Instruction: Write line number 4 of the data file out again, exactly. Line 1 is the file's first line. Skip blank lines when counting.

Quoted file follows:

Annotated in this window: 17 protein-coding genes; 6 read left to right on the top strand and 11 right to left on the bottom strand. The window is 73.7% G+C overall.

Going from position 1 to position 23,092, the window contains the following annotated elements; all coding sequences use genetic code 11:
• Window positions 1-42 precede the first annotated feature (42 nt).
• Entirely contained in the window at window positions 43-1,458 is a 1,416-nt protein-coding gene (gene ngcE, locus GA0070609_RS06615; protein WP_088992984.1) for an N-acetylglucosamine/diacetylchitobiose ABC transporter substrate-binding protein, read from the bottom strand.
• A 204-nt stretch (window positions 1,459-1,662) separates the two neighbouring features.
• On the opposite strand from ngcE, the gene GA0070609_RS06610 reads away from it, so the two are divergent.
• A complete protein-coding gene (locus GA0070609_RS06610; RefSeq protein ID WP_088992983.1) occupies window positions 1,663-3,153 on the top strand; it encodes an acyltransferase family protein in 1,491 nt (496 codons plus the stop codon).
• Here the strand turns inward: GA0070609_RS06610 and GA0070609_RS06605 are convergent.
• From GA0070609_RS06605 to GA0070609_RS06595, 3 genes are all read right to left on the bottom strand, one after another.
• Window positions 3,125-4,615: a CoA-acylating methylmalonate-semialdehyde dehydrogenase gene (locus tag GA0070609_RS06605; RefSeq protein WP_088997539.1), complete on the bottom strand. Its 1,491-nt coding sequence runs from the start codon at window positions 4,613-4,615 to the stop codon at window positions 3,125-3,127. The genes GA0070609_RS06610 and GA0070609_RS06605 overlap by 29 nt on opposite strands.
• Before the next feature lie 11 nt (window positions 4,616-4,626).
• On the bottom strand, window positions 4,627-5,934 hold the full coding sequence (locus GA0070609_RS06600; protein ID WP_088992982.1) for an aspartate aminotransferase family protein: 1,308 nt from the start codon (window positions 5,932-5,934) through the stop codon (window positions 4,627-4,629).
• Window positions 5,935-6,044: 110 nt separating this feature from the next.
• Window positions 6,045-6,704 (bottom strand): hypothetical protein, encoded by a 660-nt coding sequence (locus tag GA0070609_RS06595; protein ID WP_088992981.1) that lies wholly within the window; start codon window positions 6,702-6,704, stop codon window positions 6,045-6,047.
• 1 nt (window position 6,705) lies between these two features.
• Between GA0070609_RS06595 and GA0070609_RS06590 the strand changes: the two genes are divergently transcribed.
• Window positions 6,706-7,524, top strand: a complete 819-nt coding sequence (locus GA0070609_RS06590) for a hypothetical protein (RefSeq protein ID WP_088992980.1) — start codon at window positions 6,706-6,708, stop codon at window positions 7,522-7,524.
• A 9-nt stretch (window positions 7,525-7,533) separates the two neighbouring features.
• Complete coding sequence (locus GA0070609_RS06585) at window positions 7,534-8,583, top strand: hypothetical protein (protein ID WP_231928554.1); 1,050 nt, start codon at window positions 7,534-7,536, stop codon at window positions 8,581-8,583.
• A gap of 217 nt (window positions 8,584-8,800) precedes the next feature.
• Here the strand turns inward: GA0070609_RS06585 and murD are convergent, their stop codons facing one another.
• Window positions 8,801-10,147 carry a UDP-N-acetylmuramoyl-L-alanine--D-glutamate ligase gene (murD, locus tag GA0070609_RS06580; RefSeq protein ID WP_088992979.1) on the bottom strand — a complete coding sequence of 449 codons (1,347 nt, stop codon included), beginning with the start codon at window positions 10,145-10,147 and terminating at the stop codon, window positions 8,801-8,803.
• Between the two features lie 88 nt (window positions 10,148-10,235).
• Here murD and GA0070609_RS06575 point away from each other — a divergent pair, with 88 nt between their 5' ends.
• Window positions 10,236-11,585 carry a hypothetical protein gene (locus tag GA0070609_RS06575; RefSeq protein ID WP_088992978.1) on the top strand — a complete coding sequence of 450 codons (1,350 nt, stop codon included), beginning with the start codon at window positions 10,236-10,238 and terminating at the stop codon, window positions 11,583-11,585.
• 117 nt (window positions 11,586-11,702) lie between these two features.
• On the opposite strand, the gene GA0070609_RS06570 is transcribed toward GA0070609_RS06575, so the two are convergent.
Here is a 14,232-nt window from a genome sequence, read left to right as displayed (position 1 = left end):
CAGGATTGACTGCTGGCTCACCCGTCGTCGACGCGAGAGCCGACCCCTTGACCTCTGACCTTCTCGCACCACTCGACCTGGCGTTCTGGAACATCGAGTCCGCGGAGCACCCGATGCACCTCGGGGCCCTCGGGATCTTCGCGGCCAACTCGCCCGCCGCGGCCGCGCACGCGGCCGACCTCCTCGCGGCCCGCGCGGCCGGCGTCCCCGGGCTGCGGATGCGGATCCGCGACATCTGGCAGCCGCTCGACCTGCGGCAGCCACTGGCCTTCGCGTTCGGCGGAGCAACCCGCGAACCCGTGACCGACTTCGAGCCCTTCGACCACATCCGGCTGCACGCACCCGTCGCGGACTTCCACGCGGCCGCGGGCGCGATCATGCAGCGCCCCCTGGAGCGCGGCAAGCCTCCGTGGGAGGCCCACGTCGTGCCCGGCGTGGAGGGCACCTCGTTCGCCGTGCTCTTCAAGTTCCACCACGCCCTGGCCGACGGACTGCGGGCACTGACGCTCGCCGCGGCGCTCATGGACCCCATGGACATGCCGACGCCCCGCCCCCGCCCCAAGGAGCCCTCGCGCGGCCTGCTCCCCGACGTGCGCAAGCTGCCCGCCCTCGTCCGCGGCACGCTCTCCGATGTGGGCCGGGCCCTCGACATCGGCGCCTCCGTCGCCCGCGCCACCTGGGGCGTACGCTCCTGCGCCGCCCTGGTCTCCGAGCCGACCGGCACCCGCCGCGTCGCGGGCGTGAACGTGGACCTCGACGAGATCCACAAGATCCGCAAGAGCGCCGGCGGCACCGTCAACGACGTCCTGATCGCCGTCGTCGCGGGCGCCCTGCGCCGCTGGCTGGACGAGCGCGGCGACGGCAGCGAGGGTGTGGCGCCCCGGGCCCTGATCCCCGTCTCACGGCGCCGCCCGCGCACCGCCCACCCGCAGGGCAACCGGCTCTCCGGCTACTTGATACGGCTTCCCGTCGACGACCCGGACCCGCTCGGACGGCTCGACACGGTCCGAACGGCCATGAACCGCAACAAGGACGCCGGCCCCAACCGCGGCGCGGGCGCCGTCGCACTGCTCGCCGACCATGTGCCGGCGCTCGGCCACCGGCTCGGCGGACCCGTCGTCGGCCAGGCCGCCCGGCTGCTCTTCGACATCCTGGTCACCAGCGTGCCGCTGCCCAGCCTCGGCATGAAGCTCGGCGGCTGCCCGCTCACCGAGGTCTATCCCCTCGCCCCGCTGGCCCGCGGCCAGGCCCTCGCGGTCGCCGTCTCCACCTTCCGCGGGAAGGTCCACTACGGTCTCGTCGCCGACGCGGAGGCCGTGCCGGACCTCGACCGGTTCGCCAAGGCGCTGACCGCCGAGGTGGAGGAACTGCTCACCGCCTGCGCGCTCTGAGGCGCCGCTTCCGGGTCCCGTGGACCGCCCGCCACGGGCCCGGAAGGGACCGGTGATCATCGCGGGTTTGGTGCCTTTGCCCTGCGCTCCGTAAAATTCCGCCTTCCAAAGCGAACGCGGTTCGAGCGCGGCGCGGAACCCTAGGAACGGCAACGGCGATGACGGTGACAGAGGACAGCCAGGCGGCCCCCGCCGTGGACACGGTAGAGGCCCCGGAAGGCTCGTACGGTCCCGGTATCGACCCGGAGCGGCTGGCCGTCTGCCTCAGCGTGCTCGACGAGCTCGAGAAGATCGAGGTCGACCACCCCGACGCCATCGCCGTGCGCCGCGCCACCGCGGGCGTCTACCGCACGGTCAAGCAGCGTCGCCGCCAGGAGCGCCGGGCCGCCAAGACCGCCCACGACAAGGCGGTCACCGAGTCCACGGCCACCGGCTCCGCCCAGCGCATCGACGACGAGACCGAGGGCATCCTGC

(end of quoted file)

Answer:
• Entirely contained in the window at window positions 43-1,458 is a 1,416-nt protein-coding gene (gene ngcE, locus GA0070609_RS06615; protein WP_088992984.1) for an N-acetylglucosamine/diacetylchitobiose ABC transporter substrate-binding protein, read from the bottom strand.